• Tier 2 for treatment technique violations
    • Within 30 days
  • Tier 3 for monitoring/ reporting violations
    • Within one year
consumer confidence report must include information on
Consumer Confidence Report – Must Include Information on:
  • Source fecal contamination and how it was or is to be corrected under a State-approved plan.
  • Any uncorrected significant deficiencies and the State-approved corrective action plan.
    • State may require a system to report how a resolved significant deficiency was corrected.
california nevada program discretion
California & Nevada Program Discretion
  • Across the country, the approach to implementing the GWR may be significantly different than the approach California or Nevada will use.
  • USEPA with workgroup, built into the GWR considerable State Discretion.
  • Some States already require that each entry point to a distribution system be chlorinated (Different than 4-log virus inactivation)
  • Some States have sensitive aquifers and will be requiring sensitivity assessments as part of their implementation of the GWR
nevada perspective
Nevada Perspective
  • May take a Case-by-Case approach
  • Still thinking
  • Contact Judy Neubert

(775) 687-9523

jneubert@ndep.nv.gov

california perspective
California Perspective
  • GWR builds on existing Regs, Policy
    • Record keeping requirements associated with triggered source monitoring after distribution positives
    • Proper well construction/location will minimize your GWR headaches along with a good distribution system
california perspective27
California Perspective
  • Any well with fecal contaminants should be destroyed and replaced with a new source that is constructed/located properly
  • A single barrier of treatment (even 4 log disinfection) is NOT adequate. California will likely require full surface water treatment if the source isn’t replaced
california perspective28
California Perspective
  • Boil Water Orders will likely be issued when a well must remain in service that produces fecal contaminants
  • Raw water monitoring of chlorinated sources will provide valuable information regarding the groundwater quality if chlorination is practiced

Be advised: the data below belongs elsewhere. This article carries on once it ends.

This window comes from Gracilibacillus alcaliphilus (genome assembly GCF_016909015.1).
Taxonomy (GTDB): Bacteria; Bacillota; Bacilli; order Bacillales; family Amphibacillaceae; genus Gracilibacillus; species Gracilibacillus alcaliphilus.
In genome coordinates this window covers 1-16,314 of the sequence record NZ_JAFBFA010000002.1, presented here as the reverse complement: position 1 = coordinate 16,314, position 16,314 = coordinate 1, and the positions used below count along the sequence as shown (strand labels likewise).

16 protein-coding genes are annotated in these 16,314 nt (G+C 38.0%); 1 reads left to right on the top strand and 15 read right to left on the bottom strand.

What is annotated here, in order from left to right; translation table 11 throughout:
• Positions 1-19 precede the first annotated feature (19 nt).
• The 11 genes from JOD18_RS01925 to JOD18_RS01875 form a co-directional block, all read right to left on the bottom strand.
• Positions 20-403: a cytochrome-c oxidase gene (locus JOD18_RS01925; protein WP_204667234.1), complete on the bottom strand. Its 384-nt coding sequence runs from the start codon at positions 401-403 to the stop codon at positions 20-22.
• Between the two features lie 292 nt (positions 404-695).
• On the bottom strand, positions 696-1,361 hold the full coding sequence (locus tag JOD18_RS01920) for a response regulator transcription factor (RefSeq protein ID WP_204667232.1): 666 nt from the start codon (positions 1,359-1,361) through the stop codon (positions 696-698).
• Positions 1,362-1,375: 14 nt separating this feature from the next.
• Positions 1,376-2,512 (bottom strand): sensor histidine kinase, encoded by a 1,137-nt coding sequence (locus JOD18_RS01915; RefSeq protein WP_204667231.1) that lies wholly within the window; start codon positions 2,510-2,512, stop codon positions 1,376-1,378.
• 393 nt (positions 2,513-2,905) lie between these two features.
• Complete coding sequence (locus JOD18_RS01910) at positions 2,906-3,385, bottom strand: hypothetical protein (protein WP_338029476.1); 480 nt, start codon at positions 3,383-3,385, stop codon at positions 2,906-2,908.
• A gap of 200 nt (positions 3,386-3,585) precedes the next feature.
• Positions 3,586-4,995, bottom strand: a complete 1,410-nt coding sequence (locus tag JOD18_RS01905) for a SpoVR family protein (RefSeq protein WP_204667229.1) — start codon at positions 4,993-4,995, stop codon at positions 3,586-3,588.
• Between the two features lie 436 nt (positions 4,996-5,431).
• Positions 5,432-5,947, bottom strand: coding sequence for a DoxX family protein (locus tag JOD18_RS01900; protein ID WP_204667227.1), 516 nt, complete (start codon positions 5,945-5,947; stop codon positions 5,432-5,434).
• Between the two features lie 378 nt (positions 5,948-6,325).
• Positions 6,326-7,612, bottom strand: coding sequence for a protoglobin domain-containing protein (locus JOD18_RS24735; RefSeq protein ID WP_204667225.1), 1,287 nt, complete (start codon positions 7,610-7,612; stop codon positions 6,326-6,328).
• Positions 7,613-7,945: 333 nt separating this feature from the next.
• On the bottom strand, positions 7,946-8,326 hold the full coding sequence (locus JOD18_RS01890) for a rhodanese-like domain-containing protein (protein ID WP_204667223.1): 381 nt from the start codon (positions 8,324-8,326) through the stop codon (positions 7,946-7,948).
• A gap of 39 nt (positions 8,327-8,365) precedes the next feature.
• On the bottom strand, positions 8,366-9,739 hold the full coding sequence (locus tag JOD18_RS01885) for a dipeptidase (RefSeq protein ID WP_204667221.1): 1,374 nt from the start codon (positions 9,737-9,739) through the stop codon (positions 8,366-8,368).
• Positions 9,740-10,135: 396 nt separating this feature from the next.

• Good well construction and location, along with a well maintained distribution system will minimize the impact of the GWR on your system
more gwr information
More GWR Information
  • USEPA’s web site: http://www.epa.gov/safewater/disinfection/gwr/
  • Safe Drinking Water Hotline 1-800-426-4791
  • EPA Posts guidance manuals on the EPA web site such as:
available guidance manuals
Available Guidance Manuals
  • Consecutive System Guide for the Ground Water Rule

EPA 815-R-07-020 July 2007

  • Ground Water Rule Source Water Monitoring

EPA 815-R-07-019 July 2007

continuing on our journey small system path to safe drinking water
Continuing on our Journey: Small System path to Safe Drinking Water

X Groundwater Rule

X Total Coliform Rule

  • D/DBPR Stage 2
tcr gwr stage 2 d dbpr
TCR + GWR = STAGE 2 D/DBPR
  • Focus on Schedule 4 Systems < 10,000
  • Consecutive systems are required to comply with the Stage 2 DBPR.
  • Applies to ALL systems using a disinfectant (usually Chlorine or Chloramines)
  • Stage 2 DBPR – There are 4 IDSE Options

1) Very Small System Waivers (VSS)

2) 40/30 Certification - Handout

3) Standard Monitoring -Handout

4) System Specific Study (not feasible)

stage 2 dbpr
Stage 2 DBPR

IDSE Options

1

3

4

2

VSS

Waiver

40/30 Certification

Standard Monitoring

System Specific Study

Existing Data Only

New and Existing Data

Choose Stage 2 TTHM/HAA5 Sites for Compliance

Conduct Stage 2 Compliance Monitoring

LRAA

very small system waiver
Very Small System Waiver
  • Systems must
    • Serve fewer than 500 people
    • Have taken qualified TTHM and HAA5 samples
      • EPA approved methods
      • Acceptable locations
      • Taken in the months of the warmest water temperature (July, August, or September
      • Granted Automatically (April 1, 2008)
vss waivers
VSS Waivers